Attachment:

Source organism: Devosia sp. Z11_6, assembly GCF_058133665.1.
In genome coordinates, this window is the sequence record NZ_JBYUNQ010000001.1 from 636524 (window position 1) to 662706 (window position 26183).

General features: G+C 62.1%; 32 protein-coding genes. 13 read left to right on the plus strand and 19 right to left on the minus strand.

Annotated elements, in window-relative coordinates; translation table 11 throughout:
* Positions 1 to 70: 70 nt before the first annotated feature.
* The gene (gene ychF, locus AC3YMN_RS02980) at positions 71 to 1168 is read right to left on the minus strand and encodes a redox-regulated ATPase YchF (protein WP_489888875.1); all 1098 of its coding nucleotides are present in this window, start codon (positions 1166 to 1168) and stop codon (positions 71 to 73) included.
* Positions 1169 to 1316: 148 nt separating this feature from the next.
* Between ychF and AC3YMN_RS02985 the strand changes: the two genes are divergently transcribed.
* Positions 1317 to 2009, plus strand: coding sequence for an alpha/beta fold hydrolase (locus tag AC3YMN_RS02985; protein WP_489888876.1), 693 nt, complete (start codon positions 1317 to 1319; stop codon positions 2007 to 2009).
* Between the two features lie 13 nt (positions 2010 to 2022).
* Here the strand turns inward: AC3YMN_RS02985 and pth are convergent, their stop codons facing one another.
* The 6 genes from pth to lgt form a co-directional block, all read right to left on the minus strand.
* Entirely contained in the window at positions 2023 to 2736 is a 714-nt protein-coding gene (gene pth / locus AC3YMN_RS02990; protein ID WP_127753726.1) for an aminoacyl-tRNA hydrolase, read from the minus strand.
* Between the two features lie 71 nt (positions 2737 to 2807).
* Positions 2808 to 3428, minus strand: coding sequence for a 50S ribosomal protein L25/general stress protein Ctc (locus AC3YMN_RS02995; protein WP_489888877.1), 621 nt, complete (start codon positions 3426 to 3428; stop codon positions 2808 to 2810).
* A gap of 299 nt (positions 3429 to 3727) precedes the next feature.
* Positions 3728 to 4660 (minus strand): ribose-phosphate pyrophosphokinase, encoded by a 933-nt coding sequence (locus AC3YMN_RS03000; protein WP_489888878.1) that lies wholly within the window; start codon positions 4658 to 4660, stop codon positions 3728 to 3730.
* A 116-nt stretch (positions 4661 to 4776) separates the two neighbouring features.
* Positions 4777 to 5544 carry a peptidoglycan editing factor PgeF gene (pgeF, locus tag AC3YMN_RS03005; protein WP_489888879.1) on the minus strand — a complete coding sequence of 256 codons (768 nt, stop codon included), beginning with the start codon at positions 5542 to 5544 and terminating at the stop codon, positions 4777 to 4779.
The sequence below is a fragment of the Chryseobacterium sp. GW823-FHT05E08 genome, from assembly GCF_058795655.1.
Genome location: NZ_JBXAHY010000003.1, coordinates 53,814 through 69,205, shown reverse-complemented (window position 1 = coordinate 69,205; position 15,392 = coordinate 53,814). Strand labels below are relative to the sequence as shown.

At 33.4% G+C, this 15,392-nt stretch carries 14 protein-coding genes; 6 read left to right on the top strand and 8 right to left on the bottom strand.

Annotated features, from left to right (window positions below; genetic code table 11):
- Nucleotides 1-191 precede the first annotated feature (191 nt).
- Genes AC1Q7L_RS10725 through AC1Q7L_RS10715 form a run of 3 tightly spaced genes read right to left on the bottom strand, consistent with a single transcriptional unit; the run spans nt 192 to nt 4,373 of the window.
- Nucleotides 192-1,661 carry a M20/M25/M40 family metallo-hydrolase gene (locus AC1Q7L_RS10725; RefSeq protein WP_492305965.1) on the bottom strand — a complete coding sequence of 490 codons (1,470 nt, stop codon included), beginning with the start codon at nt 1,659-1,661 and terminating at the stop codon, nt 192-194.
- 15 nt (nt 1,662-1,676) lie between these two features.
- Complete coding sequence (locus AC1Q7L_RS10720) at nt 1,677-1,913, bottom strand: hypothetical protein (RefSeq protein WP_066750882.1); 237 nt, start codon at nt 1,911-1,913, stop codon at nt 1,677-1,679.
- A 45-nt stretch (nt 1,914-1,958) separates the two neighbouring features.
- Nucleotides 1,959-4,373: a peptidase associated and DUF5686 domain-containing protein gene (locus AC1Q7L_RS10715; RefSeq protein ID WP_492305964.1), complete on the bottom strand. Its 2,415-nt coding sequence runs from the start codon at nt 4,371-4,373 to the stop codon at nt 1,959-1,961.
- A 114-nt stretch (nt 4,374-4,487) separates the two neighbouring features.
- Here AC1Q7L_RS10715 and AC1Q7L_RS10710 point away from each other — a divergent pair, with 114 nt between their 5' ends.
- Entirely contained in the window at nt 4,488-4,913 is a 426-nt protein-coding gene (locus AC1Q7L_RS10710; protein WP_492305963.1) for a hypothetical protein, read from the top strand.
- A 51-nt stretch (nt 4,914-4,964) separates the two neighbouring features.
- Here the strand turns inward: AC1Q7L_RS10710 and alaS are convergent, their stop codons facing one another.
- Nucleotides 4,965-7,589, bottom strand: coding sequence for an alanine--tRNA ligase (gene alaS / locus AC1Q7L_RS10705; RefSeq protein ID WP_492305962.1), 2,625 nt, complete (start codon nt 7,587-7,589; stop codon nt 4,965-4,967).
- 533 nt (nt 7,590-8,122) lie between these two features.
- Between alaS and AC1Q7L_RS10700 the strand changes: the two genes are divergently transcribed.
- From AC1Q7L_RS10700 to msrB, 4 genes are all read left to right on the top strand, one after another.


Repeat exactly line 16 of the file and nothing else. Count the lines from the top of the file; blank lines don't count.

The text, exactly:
* A gap of 299 nt (positions 3429 to 3727) precedes the next feature.